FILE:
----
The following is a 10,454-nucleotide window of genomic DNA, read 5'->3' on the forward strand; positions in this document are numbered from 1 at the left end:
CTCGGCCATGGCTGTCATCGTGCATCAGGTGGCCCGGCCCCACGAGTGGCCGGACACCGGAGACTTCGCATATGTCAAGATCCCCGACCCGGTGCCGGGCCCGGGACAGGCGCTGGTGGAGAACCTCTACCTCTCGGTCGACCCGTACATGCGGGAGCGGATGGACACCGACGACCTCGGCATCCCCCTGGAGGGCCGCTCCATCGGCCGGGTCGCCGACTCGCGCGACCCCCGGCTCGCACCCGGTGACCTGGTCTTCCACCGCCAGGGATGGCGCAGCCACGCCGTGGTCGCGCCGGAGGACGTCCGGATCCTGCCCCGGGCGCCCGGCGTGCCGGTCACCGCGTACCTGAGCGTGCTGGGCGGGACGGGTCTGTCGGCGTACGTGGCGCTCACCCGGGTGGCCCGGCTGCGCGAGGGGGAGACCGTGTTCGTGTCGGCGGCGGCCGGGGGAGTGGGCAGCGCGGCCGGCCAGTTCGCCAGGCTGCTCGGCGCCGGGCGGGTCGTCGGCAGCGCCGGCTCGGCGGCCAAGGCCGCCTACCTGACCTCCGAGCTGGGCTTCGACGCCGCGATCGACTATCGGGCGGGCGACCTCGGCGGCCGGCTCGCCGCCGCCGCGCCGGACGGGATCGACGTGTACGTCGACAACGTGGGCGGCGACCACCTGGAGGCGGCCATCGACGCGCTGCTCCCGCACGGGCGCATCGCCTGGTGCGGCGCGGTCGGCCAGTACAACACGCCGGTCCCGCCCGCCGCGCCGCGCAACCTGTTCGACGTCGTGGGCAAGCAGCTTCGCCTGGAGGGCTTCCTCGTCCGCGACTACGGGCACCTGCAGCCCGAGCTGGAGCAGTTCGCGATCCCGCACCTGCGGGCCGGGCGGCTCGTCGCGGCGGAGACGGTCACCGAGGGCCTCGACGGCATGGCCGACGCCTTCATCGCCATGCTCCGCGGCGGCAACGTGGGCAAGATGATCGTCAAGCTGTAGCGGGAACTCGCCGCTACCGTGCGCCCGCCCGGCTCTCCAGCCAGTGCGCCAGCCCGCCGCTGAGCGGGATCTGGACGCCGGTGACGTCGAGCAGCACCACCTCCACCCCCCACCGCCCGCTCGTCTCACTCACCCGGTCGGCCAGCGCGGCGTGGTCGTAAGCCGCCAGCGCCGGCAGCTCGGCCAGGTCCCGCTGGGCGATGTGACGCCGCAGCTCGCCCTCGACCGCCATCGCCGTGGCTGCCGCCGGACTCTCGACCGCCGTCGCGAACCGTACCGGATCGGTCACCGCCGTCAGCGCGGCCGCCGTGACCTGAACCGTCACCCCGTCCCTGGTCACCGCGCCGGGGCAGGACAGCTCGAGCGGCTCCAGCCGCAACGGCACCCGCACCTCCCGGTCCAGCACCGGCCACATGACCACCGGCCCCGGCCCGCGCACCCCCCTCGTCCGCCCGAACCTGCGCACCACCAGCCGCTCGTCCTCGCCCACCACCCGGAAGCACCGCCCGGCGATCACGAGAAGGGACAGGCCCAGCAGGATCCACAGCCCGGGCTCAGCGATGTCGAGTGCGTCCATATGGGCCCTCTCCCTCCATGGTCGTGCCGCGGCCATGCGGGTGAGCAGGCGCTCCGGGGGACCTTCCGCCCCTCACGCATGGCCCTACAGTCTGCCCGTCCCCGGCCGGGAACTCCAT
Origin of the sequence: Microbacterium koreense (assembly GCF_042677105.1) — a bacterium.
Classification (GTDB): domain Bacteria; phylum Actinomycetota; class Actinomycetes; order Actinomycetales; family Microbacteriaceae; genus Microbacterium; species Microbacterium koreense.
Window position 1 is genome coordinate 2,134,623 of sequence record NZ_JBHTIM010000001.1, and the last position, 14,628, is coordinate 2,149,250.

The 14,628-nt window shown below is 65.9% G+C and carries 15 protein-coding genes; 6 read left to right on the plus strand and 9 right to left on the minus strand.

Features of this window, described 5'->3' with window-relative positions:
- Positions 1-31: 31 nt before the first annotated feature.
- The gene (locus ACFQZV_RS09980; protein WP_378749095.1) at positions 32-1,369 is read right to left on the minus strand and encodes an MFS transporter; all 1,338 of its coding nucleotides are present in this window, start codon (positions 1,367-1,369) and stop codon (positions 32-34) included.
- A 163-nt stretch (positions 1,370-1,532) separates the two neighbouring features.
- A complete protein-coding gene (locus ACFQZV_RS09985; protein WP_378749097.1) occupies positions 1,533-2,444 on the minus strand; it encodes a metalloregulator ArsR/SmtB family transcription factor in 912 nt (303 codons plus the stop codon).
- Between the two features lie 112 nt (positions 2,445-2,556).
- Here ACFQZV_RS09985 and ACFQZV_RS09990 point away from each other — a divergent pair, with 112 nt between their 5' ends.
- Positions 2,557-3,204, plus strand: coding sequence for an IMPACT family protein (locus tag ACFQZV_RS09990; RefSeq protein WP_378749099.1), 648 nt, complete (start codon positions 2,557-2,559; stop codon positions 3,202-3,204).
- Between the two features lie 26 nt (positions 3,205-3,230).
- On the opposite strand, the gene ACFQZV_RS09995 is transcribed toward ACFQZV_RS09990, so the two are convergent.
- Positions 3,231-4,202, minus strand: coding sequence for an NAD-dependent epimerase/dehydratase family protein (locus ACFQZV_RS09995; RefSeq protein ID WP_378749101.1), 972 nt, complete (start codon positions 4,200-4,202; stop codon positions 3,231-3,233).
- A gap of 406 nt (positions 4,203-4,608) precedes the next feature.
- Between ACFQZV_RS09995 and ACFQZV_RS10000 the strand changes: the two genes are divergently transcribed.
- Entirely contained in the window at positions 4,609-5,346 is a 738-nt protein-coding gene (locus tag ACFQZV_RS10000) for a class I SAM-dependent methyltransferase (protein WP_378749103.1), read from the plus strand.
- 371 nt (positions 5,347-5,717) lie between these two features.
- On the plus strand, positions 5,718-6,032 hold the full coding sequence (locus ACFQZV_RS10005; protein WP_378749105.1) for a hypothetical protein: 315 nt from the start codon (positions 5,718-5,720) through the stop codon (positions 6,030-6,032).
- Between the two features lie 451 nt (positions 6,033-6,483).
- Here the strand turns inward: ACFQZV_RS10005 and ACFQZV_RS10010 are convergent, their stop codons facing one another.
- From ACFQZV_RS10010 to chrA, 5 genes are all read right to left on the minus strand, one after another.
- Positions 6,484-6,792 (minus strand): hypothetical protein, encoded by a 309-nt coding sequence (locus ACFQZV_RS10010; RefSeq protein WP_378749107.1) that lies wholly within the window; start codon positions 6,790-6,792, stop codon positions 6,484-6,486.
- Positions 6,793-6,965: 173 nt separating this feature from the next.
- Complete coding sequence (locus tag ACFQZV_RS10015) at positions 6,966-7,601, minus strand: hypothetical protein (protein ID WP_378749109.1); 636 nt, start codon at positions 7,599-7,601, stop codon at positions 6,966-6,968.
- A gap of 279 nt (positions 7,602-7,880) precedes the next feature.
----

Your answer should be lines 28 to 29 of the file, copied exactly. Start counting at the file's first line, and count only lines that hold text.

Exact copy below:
- Complete coding sequence (locus tag ACFQZV_RS10015) at positions 6,966-7,601, minus strand: hypothetical protein (protein ID WP_378749109.1); 636 nt, start codon at positions 7,599-7,601, stop codon at positions 6,966-6,968.
- A gap of 279 nt (positions 7,602-7,880) precedes the next feature.